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Security and Solidarity: An Anti-Reductionist Framework for Thinking about the Relationship between Us and the Rest of Nature
The Geographical Journal
Vol. 163, No. 2, Environmental Transformations in Developing Countries (Jul., 1997), pp. 141-149
Published by: geographicalj
Stable URL: http://www.jstor.org/stable/3060177
Page Count: 9
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The primary concern of this paper is the responsiveness of micro-level actors - mountain farmers, for instance - and the argument that responsiveness is shaped by the various forms of social solidarity of which those actors are the components. Since forms of social solidarity are plural - fourfold, it is argued - policy approaches that are based on the idea that people are unresponsive, or on the idea that they are all responsive in the same way, or even on the idea that they are responsive in two ways (the familiar markets and hierarchies) are not going to be effective. Plural responsiveness requires a very different approach: one that seeks to harness this plurality, not reduce it. The contradictory certainties that are generated by the different solidarities then cease to be obstacles to rational decision-making, and become guideposts towards ways of enhancing security (especially environmental security), and the policy focus shifts away from optimization and economic efficiency towards negotiation and the nurturing of trust among solidarities.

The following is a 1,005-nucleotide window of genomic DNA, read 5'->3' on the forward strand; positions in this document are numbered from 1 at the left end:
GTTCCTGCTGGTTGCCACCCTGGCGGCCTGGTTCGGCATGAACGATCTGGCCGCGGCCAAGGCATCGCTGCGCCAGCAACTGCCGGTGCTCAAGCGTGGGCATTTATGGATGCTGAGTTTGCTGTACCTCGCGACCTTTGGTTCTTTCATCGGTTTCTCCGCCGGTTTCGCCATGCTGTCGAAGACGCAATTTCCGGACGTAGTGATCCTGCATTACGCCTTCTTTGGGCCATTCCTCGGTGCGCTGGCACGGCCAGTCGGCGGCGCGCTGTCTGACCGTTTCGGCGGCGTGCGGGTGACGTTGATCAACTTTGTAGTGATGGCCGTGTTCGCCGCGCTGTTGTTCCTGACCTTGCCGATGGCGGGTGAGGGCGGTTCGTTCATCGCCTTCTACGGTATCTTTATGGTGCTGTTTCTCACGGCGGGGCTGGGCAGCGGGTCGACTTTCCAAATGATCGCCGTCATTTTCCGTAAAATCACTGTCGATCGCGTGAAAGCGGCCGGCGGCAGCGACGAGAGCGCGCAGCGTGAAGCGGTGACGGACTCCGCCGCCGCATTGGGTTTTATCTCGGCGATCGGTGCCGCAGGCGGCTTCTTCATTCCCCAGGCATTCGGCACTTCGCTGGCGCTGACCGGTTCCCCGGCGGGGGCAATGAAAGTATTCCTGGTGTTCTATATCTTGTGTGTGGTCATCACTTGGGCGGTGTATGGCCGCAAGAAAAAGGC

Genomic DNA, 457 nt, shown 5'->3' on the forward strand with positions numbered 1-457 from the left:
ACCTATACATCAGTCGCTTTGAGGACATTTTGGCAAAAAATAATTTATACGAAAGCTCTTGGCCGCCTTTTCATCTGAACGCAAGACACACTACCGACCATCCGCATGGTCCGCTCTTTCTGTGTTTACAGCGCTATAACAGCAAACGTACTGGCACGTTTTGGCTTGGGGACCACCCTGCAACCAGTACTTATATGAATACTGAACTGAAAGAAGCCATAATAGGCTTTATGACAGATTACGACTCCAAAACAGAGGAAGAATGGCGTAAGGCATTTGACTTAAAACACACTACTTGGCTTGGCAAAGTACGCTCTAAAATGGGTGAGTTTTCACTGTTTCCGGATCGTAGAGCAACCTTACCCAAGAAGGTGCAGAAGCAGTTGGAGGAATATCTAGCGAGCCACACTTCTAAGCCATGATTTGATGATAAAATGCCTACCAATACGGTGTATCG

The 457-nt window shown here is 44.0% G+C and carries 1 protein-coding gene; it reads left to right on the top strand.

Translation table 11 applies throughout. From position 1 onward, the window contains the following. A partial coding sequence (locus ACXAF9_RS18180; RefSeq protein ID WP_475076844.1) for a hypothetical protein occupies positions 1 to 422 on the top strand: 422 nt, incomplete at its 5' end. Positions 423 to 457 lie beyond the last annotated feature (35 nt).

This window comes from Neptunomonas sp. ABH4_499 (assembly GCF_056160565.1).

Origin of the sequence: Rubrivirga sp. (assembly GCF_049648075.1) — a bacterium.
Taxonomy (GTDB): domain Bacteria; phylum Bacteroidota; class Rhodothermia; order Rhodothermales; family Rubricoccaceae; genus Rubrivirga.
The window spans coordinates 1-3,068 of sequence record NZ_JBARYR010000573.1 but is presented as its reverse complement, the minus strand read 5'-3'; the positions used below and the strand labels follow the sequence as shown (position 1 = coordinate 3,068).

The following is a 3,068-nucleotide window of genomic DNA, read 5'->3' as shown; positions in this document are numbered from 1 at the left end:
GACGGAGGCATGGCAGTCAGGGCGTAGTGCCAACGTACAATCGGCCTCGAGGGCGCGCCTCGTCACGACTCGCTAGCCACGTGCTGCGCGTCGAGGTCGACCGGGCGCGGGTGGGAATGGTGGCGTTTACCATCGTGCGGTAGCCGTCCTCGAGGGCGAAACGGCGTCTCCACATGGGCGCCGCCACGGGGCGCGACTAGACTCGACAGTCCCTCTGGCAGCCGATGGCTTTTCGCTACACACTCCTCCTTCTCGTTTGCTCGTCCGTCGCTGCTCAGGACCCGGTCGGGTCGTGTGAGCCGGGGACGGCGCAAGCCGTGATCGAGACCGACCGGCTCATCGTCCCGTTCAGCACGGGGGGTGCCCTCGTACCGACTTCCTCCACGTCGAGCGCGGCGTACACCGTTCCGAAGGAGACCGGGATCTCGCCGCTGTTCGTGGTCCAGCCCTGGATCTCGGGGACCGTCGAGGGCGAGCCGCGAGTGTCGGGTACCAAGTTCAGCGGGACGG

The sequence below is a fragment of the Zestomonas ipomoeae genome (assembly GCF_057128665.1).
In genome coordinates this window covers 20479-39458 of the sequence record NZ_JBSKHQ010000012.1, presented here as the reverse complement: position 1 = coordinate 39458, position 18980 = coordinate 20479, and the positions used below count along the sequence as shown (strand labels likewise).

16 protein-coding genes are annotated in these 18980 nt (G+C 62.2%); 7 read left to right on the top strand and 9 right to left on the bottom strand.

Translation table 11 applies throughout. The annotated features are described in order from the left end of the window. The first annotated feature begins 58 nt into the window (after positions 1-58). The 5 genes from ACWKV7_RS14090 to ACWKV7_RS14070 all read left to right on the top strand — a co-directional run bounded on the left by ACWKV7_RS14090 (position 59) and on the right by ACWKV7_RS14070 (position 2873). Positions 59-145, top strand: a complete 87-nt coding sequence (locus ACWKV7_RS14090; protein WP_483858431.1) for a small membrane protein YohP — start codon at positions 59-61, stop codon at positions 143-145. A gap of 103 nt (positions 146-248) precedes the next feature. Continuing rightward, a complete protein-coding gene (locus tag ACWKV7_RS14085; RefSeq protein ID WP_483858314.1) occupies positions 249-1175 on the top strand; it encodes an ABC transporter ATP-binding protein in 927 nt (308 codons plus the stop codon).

The Geographical Journal © 1997 The Royal Geographical Society (with the Institute of British Geographers)